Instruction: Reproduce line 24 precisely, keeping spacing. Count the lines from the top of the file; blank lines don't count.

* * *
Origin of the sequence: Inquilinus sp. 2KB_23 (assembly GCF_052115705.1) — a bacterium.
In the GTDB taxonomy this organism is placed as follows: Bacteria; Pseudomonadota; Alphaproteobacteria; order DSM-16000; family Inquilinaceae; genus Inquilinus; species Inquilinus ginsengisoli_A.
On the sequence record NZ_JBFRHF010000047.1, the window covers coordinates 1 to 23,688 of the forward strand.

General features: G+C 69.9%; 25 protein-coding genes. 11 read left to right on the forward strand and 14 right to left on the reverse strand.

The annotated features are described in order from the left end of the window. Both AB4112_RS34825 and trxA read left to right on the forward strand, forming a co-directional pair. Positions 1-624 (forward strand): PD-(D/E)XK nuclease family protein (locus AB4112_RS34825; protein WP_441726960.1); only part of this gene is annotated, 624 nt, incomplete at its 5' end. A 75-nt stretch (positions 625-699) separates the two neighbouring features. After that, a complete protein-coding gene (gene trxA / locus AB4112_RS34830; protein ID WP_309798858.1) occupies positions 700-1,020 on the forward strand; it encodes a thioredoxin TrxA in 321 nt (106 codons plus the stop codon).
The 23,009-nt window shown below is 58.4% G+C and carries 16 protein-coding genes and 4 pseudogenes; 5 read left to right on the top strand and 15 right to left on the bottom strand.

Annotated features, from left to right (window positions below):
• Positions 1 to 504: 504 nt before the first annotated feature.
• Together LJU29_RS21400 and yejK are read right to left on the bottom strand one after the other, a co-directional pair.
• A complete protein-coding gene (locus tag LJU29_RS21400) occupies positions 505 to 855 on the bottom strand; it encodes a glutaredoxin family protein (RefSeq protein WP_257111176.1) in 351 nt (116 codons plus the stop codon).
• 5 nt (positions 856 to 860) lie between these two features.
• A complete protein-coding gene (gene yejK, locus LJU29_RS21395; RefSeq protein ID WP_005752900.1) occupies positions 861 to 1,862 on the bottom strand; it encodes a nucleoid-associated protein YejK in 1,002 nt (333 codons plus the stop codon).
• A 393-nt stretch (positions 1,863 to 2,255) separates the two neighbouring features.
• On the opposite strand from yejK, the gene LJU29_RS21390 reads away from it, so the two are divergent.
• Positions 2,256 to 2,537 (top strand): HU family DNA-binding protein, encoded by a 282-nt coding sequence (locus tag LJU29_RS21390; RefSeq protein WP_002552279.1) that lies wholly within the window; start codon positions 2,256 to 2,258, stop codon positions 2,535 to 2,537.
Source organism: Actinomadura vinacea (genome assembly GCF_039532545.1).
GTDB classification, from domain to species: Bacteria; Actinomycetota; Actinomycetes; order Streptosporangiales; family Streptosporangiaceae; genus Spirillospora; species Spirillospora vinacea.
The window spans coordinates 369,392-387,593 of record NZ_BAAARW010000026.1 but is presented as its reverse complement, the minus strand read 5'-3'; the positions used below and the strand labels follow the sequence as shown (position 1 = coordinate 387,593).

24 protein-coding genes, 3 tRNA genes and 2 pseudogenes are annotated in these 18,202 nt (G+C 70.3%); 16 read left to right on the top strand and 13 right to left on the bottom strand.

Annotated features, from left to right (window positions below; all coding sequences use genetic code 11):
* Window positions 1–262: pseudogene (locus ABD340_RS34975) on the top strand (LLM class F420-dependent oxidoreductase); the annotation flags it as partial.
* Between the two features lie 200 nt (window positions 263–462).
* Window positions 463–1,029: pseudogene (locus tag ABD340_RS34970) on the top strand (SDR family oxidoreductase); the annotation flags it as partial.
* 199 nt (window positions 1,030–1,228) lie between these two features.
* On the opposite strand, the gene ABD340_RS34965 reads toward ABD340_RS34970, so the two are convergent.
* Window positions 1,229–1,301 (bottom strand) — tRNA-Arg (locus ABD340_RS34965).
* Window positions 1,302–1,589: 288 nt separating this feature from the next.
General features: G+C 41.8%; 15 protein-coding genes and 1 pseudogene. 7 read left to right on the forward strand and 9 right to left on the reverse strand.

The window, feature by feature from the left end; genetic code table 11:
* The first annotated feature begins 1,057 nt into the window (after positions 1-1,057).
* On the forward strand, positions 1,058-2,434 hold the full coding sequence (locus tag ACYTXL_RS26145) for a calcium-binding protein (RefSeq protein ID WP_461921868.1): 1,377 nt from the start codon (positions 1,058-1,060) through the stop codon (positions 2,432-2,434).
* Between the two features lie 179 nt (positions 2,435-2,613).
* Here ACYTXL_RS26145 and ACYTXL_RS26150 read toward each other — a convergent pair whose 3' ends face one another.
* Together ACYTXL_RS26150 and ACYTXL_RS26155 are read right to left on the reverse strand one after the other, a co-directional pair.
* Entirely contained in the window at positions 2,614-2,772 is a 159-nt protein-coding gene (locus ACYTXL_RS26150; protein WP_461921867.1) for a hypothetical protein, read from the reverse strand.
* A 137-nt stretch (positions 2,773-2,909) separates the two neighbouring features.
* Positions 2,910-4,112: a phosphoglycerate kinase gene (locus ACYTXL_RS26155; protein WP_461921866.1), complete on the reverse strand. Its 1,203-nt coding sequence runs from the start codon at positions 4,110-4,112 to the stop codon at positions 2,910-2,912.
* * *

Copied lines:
* 199 nt (window positions 1,030–1,228) lie between these two features.